When Pee-Wee Was Canceled

Paul Reubens, who died Sunday of cancer at age 70, survived a public shunning in the early '90s.

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When Pee-Wee Was Canceled
Photo:John Kisch Archive (Getty Images)

“Heard any good jokes lately?” asked Pee-wee Herman at the start of the 1991 MTV Video Music Awards. With that, the character developed and played by Paul Reubens, and performed on Saturday morning television for children, broke his silence after a career-upending scandal that occurred a little over a month prior. On July 26 of that year, Reubens was among four men arrested at the XXX South Trail Cinema in his hometown of Sarasota, Florida. He was charged with indecent exposure and accused of masturbating in the theater. So began the “tabloid decade,” according to Vanity Fair in a retrospective article chronicling the attention-grabbing scandals of the ‘90s with a through line from Pee-wee to Bill Clinton’s affair with Monica Lewinsky.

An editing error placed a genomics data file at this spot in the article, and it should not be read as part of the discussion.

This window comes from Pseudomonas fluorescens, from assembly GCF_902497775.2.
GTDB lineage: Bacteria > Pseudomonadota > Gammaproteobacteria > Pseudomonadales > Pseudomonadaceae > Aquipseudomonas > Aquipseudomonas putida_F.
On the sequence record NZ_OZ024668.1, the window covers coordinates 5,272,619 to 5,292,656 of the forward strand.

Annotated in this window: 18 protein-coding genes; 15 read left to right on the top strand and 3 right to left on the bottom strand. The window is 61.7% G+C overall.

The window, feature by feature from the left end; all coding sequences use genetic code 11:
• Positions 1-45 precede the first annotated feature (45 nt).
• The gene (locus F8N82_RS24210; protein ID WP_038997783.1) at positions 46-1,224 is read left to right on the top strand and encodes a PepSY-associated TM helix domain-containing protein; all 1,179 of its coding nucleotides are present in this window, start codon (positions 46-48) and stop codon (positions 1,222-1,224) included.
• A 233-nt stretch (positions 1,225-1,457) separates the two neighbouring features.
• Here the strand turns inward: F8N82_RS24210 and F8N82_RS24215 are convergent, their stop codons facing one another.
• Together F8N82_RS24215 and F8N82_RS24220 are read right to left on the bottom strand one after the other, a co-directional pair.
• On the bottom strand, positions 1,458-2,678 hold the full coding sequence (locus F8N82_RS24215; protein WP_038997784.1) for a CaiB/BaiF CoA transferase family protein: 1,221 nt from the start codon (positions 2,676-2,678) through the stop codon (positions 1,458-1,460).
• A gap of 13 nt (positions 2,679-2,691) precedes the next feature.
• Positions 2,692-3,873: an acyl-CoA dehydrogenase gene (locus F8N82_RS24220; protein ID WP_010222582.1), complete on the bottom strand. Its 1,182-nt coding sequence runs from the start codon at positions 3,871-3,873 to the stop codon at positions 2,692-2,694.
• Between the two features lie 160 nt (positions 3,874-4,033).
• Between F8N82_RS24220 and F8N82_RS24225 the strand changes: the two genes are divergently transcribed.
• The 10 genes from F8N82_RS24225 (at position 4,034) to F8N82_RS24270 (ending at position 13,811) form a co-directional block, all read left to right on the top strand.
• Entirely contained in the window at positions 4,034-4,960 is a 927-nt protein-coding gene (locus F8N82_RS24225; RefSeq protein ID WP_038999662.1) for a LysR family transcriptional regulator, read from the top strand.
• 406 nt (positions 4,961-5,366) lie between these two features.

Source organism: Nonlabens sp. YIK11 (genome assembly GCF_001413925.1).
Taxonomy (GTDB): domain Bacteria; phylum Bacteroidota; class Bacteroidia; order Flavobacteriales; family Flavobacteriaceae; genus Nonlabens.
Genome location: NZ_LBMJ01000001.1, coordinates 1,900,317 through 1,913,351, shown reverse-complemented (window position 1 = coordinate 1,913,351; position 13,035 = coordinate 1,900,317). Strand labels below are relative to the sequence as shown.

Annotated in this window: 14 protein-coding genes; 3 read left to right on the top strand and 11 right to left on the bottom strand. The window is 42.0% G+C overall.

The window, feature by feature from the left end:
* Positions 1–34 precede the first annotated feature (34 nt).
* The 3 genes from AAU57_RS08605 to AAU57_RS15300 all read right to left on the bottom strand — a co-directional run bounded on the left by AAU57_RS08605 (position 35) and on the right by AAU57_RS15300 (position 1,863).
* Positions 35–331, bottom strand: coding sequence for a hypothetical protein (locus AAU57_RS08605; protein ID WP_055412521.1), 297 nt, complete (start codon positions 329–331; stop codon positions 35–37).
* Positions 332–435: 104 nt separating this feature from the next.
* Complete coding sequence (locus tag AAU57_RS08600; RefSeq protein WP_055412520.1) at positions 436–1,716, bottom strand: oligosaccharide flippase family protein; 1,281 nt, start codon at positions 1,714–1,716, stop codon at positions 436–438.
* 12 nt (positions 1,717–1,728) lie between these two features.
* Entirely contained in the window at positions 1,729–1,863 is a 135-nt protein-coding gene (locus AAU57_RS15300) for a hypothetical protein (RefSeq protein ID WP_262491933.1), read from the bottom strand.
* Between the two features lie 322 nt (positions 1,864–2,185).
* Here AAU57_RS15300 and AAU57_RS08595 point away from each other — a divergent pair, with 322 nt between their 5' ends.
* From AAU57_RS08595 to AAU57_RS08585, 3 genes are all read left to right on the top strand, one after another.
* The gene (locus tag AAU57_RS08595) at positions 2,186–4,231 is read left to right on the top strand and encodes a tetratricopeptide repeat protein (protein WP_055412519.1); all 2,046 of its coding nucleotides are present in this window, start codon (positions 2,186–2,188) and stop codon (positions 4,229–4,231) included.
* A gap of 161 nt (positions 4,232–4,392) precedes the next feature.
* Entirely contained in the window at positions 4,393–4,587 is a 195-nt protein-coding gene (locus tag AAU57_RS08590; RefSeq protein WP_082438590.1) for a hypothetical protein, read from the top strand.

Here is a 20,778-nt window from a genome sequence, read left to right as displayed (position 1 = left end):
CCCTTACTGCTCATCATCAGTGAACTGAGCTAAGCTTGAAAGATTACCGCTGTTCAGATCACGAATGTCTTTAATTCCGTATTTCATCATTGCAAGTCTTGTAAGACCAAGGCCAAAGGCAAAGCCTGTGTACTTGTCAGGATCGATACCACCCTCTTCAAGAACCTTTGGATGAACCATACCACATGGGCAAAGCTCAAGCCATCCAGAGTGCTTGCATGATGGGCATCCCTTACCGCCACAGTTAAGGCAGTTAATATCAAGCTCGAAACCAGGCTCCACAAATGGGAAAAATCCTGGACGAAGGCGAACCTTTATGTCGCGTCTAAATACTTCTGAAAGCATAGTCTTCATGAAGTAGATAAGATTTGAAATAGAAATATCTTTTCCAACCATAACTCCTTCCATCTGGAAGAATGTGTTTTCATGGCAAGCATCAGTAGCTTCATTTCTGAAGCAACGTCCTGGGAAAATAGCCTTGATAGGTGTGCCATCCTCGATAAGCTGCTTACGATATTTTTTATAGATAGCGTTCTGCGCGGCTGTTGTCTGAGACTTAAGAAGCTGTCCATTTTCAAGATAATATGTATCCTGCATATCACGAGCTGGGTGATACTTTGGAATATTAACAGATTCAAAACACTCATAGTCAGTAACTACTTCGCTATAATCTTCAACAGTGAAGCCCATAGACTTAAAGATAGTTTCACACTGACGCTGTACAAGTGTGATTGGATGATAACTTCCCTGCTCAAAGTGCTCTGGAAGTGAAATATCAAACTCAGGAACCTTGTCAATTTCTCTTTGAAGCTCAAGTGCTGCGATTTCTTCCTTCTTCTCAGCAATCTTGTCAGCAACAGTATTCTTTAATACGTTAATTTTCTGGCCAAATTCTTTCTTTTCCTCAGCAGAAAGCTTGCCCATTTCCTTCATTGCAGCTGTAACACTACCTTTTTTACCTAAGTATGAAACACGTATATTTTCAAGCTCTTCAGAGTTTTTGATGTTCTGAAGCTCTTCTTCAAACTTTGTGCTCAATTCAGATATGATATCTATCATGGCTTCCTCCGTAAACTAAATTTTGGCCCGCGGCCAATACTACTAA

Incidentally, Reubens denied exposing himself in a July 29 statement. He stuck to that story; in a 2010 interview with Playboy, he recounted:

Had we gone to trial, we had ready an expert from the Masters and Johnson Institute who was going to testify that in 30 years of research on masturbation the institute had never found one person who masturbated with his or her nondominant hand. I’m right-handed, and the police report said I was jerking off with my left hand. That would have been the end of the case right there, proof it couldn’t have been me.